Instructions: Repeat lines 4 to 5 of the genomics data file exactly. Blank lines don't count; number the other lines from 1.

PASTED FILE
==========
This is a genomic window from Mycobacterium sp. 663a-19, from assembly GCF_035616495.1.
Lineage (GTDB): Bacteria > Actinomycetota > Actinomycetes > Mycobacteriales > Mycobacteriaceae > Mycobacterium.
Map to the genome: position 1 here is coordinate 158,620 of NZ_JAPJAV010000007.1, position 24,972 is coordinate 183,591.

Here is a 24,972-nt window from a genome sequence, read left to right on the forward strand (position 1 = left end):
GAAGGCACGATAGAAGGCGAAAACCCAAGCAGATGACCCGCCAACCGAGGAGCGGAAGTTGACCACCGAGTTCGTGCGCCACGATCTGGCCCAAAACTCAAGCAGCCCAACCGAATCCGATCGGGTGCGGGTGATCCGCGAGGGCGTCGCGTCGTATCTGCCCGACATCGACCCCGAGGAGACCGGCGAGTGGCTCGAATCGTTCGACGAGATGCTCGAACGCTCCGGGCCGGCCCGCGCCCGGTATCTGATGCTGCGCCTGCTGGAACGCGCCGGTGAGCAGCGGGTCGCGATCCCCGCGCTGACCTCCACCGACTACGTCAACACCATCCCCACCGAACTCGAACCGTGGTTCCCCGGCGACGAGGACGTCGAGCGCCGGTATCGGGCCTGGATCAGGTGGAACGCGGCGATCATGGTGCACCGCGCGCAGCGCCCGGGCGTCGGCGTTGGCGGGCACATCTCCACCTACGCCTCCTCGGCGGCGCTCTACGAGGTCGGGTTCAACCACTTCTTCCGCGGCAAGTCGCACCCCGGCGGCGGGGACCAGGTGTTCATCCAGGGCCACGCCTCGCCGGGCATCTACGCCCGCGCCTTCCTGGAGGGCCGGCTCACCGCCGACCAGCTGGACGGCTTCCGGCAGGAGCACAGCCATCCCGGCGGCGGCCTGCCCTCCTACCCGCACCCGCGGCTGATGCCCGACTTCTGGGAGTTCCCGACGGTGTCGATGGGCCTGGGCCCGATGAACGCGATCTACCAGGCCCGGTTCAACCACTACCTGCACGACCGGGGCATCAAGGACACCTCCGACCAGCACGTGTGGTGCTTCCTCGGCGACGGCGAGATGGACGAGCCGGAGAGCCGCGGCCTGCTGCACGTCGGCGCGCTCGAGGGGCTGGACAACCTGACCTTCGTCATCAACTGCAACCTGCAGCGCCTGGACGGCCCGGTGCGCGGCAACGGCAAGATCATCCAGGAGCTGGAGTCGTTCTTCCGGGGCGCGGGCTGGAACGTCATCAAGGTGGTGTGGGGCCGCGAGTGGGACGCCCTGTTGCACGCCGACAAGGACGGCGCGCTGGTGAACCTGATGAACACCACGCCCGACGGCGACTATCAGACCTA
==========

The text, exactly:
Here is a 24,972-nt window from a genome sequence, read left to right on the forward strand (position 1 = left end):
GAAGGCACGATAGAAGGCGAAAACCCAAGCAGATGACCCGCCAACCGAGGAGCGGAAGTTGACCACCGAGTTCGTGCGCCACGATCTGGCCCAAAACTCAAGCAGCCCAACCGAATCCGATCGGGTGCGGGTGATCCGCGAGGGCGTCGCGTCGTATCTGCCCGACATCGACCCCGAGGAGACCGGCGAGTGGCTCGAATCGTTCGACGAGATGCTCGAACGCTCCGGGCCGGCCCGCGCCCGGTATCTGATGCTGCGCCTGCTGGAACGCGCCGGTGAGCAGCGGGTCGCGATCCCCGCGCTGACCTCCACCGACTACGTCAACACCATCCCCACCGAACTCGAACCGTGGTTCCCCGGCGACGAGGACGTCGAGCGCCGGTATCGGGCCTGGATCAGGTGGAACGCGGCGATCATGGTGCACCGCGCGCAGCGCCCGGGCGTCGGCGTTGGCGGGCACATCTCCACCTACGCCTCCTCGGCGGCGCTCTACGAGGTCGGGTTCAACCACTTCTTCCGCGGCAAGTCGCACCCCGGCGGCGGGGACCAGGTGTTCATCCAGGGCCACGCCTCGCCGGGCATCTACGCCCGCGCCTTCCTGGAGGGCCGGCTCACCGCCGACCAGCTGGACGGCTTCCGGCAGGAGCACAGCCATCCCGGCGGCGGCCTGCCCTCCTACCCGCACCCGCGGCTGATGCCCGACTTCTGGGAGTTCCCGACGGTGTCGATGGGCCTGGGCCCGATGAACGCGATCTACCAGGCCCGGTTCAACCACTACCTGCACGACCGGGGCATCAAGGACACCTCCGACCAGCACGTGTGGTGCTTCCTCGGCGACGGCGAGATGGACGAGCCGGAGAGCCGCGGCCTGCTGCACGTCGGCGCGCTCGAGGGGCTGGACAACCTGACCTTCGTCATCAACTGCAACCTGCAGCGCCTGGACGGCCCGGTGCGCGGCAACGGCAAGATCATCCAGGAGCTGGAGTCGTTCTTCCGGGGCGCGGGCTGGAACGTCATCAAGGTGGTGTGGGGCCGCGAGTGGGACGCCCTGTTGCACGCCGACAAGGACGGCGCGCTGGTGAACCTGATGAACACCACGCCCGACGGCGACTATCAGACCTA